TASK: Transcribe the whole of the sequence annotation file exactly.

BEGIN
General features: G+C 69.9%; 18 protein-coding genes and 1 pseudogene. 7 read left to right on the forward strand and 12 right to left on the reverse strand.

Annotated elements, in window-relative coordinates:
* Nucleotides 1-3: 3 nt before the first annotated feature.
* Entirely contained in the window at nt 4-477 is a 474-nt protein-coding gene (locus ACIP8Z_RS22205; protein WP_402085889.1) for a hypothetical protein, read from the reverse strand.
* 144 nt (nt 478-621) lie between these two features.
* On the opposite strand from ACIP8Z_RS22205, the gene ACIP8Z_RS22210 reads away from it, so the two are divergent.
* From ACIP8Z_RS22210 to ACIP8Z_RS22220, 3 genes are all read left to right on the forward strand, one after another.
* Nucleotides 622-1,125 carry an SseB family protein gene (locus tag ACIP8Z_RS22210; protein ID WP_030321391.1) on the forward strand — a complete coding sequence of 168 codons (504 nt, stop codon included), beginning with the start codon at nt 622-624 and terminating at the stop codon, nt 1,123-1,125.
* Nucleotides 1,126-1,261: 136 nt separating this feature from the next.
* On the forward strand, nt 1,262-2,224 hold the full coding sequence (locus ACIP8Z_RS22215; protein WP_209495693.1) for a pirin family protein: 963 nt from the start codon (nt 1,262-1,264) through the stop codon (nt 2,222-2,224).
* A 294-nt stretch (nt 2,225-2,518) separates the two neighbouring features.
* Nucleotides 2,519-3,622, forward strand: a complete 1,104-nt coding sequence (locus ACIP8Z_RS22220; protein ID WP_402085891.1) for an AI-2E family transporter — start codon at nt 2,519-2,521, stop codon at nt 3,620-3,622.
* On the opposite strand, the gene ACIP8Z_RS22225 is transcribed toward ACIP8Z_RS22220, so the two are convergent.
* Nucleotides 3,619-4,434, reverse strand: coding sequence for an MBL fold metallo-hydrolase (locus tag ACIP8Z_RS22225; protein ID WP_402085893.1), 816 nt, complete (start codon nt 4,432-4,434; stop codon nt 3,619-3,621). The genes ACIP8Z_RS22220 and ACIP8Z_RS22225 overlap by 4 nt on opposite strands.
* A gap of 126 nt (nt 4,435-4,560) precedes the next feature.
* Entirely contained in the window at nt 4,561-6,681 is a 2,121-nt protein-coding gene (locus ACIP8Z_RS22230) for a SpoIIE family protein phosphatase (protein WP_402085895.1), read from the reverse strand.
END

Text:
General features: G+C 69.9%; 18 protein-coding genes and 1 pseudogene. 7 read left to right on the forward strand and 12 right to left on the reverse strand.

Annotated elements, in window-relative coordinates:
* Nucleotides 1-3: 3 nt before the first annotated feature.
* Entirely contained in the window at nt 4-477 is a 474-nt protein-coding gene (locus ACIP8Z_RS22205; protein WP_402085889.1) for a hypothetical protein, read from the reverse strand.
* 144 nt (nt 478-621) lie between these two features.
* On the opposite strand from ACIP8Z_RS22205, the gene ACIP8Z_RS22210 reads away from it, so the two are divergent.
* From ACIP8Z_RS22210 to ACIP8Z_RS22220, 3 genes are all read left to right on the forward strand, one after another.
* Nucleotides 622-1,125 carry an SseB family protein gene (locus tag ACIP8Z_RS22210; protein ID WP_030321391.1) on the forward strand — a complete coding sequence of 168 codons (504 nt, stop codon included), beginning with the start codon at nt 622-624 and terminating at the stop codon, nt 1,123-1,125.
* Nucleotides 1,126-1,261: 136 nt separating this feature from the next.
* On the forward strand, nt 1,262-2,224 hold the full coding sequence (locus ACIP8Z_RS22215; protein WP_209495693.1) for a pirin family protein: 963 nt from the start codon (nt 1,262-1,264) through the stop codon (nt 2,222-2,224).
* A 294-nt stretch (nt 2,225-2,518) separates the two neighbouring features.
* Nucleotides 2,519-3,622, forward strand: a complete 1,104-nt coding sequence (locus ACIP8Z_RS22220; protein ID WP_402085891.1) for an AI-2E family transporter — start codon at nt 2,519-2,521, stop codon at nt 3,620-3,622.
* On the opposite strand, the gene ACIP8Z_RS22225 is transcribed toward ACIP8Z_RS22220, so the two are convergent.
* Nucleotides 3,619-4,434, reverse strand: coding sequence for an MBL fold metallo-hydrolase (locus tag ACIP8Z_RS22225; protein ID WP_402085893.1), 816 nt, complete (start codon nt 4,432-4,434; stop codon nt 3,619-3,621). The genes ACIP8Z_RS22220 and ACIP8Z_RS22225 overlap by 4 nt on opposite strands.
* A gap of 126 nt (nt 4,435-4,560) precedes the next feature.
* Entirely contained in the window at nt 4,561-6,681 is a 2,121-nt protein-coding gene (locus ACIP8Z_RS22230) for a SpoIIE family protein phosphatase (protein WP_402085895.1), read from the reverse strand.